Hard choice.

Top 3 in no particular order:

Gone With the Wind by Margaret Mitchell
David Copperfield by Charles Dickens
The Grapes of Wrath by John Steinbeck
Title: Re: Your top 3 Classics
Post by: J.R. Darewood on February 13, 2019, 07:58:27 PM
Hmmm now I'm wondering what counts as a classic and what doesn't. Homage to Catalonia by George Orwell would top my list of nonfiction counts I have to think about the other too but probably something by Twain for sure
Title: Re: Your top 3 Classics
Post by: isos81 on July 03, 2019, 01:18:58 PM
My top 3 classics are:
Title: Re: Your top 3 Classics
Post by: Bender on July 03, 2019, 02:53:24 PM
Top off my head. Really can't drop any of them as they all had unique influences on my reading pattern.

1. Twenty Thousand Leagues under the sea - Jules Verne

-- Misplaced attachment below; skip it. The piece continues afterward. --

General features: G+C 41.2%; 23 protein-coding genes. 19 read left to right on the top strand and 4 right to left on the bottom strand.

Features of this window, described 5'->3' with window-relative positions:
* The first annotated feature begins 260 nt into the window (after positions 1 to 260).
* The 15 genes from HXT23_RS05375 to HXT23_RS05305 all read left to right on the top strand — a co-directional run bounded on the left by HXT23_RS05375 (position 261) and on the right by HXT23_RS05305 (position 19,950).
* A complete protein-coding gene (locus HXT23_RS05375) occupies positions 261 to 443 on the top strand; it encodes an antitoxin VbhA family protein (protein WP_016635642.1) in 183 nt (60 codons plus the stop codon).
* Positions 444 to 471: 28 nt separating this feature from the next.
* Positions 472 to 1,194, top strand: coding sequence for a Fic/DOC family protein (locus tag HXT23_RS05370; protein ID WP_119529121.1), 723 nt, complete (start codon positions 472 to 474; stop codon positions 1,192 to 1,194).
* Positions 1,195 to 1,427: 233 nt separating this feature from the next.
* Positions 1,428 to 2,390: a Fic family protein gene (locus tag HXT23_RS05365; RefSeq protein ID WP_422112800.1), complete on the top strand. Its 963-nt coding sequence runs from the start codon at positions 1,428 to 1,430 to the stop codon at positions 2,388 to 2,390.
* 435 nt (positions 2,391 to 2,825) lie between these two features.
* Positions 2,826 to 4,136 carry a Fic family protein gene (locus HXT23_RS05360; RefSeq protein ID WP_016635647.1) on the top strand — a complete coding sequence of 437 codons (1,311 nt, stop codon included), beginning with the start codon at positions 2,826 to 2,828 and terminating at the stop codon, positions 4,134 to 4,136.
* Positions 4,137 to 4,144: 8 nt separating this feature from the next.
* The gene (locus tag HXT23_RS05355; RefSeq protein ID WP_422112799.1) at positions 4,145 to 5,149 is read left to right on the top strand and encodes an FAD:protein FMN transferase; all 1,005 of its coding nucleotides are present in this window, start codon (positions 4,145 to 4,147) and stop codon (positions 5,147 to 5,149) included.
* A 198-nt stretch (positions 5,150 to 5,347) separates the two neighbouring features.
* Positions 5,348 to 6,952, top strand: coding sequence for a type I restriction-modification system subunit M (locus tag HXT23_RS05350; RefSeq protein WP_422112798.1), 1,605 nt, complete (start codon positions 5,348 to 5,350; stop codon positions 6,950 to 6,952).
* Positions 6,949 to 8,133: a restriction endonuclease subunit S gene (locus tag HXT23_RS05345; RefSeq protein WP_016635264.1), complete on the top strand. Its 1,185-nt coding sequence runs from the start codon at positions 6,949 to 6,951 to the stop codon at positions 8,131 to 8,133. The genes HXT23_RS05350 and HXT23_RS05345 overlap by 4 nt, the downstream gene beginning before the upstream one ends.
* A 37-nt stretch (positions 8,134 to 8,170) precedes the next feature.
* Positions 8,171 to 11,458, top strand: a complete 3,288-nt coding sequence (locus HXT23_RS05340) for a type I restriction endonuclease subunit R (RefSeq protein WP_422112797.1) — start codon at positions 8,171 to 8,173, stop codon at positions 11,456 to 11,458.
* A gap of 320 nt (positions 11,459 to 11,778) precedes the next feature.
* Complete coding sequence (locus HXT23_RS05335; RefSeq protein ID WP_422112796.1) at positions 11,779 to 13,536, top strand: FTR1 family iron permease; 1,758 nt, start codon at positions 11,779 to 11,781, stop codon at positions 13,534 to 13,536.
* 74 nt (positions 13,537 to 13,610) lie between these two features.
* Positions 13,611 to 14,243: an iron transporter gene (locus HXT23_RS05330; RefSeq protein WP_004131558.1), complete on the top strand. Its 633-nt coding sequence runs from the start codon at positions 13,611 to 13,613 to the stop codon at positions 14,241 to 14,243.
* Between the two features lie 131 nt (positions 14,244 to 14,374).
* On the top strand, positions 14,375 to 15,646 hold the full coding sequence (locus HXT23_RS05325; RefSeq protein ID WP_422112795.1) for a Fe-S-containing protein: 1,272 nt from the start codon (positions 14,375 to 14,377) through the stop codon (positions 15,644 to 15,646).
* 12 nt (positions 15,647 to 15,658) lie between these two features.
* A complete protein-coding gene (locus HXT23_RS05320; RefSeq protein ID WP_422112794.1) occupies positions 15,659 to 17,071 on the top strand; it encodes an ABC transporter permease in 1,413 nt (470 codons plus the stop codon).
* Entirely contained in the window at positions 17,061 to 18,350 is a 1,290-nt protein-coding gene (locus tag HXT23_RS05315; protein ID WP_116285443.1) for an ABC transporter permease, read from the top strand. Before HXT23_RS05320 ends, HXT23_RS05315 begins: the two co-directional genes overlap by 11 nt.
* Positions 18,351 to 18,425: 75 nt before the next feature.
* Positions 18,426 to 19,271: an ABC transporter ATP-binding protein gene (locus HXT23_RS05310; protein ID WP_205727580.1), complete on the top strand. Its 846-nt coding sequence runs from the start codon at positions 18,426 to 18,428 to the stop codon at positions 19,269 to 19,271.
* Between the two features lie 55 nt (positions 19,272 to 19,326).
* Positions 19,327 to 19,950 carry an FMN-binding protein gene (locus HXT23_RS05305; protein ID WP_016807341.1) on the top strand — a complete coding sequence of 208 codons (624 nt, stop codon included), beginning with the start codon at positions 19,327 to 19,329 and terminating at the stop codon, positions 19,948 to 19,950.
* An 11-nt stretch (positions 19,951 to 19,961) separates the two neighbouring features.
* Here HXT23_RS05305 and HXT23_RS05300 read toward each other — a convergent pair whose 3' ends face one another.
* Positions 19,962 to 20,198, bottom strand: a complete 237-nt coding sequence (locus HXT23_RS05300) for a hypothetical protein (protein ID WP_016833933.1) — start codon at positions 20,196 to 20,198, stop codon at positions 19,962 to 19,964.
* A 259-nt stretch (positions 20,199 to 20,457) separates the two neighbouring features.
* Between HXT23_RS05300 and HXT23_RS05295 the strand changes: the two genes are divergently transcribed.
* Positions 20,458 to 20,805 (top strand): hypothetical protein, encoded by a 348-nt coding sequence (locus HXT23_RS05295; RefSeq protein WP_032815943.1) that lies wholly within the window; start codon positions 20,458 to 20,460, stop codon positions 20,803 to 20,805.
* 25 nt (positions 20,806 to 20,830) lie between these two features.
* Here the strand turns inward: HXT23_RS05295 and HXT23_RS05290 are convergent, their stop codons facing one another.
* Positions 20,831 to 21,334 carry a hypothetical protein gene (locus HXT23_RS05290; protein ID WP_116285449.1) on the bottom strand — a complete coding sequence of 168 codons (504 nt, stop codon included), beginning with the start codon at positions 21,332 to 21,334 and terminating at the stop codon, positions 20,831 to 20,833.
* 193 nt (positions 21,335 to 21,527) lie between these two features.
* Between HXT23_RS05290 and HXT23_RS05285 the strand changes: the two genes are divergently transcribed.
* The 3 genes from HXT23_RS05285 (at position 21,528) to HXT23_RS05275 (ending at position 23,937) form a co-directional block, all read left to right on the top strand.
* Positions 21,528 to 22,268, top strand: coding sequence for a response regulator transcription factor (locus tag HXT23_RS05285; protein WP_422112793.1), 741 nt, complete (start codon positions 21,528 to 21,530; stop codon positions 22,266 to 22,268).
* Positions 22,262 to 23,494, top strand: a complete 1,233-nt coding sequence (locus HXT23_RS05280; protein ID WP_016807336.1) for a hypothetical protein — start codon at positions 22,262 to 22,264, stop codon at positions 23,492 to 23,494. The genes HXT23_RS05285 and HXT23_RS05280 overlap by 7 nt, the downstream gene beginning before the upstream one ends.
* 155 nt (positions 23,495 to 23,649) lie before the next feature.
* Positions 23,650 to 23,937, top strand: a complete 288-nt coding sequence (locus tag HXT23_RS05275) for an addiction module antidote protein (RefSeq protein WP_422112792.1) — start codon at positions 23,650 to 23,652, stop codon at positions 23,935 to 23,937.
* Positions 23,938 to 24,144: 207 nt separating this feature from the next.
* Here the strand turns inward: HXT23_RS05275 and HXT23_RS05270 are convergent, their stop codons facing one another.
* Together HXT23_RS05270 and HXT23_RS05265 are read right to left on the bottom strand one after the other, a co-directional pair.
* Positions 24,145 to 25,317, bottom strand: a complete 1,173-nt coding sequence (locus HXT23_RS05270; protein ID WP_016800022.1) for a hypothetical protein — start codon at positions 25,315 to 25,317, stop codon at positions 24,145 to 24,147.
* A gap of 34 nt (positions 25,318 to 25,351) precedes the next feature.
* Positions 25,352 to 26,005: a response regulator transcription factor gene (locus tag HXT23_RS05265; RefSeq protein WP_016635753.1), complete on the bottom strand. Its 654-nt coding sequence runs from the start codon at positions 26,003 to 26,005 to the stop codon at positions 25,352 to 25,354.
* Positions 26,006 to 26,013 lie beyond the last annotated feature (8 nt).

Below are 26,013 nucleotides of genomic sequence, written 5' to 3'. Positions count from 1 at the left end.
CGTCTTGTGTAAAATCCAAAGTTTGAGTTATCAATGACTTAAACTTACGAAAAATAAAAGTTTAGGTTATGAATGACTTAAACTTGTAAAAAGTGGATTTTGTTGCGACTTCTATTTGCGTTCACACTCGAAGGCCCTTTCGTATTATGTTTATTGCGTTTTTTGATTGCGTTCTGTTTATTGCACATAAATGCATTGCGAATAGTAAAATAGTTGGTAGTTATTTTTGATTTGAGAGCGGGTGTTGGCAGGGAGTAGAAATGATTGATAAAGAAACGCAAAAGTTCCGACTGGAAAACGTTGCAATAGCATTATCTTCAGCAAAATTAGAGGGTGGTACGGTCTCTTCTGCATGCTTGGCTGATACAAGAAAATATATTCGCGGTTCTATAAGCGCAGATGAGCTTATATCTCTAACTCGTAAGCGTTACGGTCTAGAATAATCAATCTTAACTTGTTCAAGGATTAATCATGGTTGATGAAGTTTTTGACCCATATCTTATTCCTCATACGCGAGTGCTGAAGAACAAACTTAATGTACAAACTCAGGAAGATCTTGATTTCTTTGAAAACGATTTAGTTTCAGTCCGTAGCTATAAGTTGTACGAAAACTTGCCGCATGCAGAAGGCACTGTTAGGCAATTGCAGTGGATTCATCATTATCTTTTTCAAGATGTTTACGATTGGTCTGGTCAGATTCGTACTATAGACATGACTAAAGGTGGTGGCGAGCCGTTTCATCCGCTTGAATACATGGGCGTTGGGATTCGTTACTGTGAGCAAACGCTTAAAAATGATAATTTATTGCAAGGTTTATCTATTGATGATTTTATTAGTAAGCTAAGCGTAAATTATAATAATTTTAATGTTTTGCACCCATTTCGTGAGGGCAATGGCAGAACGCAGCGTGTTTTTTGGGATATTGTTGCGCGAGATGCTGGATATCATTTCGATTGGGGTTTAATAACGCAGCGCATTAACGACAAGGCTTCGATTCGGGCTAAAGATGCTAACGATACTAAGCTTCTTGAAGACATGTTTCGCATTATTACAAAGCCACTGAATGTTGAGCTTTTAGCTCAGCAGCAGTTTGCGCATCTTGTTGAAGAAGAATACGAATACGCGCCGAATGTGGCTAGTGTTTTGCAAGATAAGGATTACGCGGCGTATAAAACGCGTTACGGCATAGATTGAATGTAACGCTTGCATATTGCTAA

2. The Three Musketeers - Alexandre Dumas
3. The Count of Monte Cristo - Alexandre Dumas
4. Treasure Island - RL Stevenson
5. The Scarlet Pimpernel - Baroness Orczy

Title: Re: Your top 3 Classics
Post by: Bender on July 03, 2019, 02:57:33 PM
I'm also ashamed to admit I don't remember the name of a book of a kid/young man caught in fight between Redcoats and Jacobites. Aaargh!
Title: Re: Your top 3 Classics
Post by: Teto10 on September 08, 2019, 04:32:02 PM
For me, it'd be
1. The Iliad
2. The Lord of the Rings
3. One Hundred Years of Solitude by Gabriel Garcia Marquez
Title: Re: Your top 3 Classics
Post by: JMack on September 08, 2019, 09:56:55 PM
1. Bleak House, Charles Dickens
2. East of Eden, John Steinbeck
3. Short Stories of William Faulkner

Hasn’t changed.
Though if I expanded to five...

4. Lord of the Rings
5. Complete Poems of Gerard Manley Hopkins
Title: Re: Your top 3 Classics
Post by: David A. Werling on July 13, 2020, 12:19:01 PM
For me, it'd be
3. One Hundred Years of Solitude by Gabriel Garcia Marquez